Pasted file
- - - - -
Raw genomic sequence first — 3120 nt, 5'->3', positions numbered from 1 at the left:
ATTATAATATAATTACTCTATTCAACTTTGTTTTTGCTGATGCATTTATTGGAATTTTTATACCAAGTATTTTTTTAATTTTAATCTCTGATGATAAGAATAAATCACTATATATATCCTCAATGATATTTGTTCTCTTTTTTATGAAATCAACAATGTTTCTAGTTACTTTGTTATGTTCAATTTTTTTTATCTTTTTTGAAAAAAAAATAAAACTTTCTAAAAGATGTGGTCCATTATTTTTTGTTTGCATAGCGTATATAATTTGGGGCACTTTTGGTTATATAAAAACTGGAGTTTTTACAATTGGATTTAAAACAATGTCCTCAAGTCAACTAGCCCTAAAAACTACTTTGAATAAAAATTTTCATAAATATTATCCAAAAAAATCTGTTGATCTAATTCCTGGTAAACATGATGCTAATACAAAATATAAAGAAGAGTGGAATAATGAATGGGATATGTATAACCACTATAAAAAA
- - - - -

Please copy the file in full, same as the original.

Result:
Raw genomic sequence first — 3120 nt, 5'->3', positions numbered from 1 at the left:
ATTATAATATAATTACTCTATTCAACTTTGTTTTTGCTGATGCATTTATTGGAATTTTTATACCAAGTATTTTTTTAATTTTAATCTCTGATGATAAGAATAAATCACTATATATATCCTCAATGATATTTGTTCTCTTTTTTATGAAATCAACAATGTTTCTAGTTACTTTGTTATGTTCAATTTTTTTTATCTTTTTTGAAAAAAAAATAAAACTTTCTAAAAGATGTGGTCCATTATTTTTTGTTTGCATAGCGTATATAATTTGGGGCACTTTTGGTTATATAAAAACTGGAGTTTTTACAATTGGATTTAAAACAATGTCCTCAAGTCAACTAGCCCTAAAAACTACTTTGAATAAAAATTTTCATAAATATTATCCAAAAAAATCTGTTGATCTAATTCCTGGTAAACATGATGCTAATACAAAATATAAAGAAGAGTGGAATAATGAATGGGATATGTATAACCACTATAAAAAA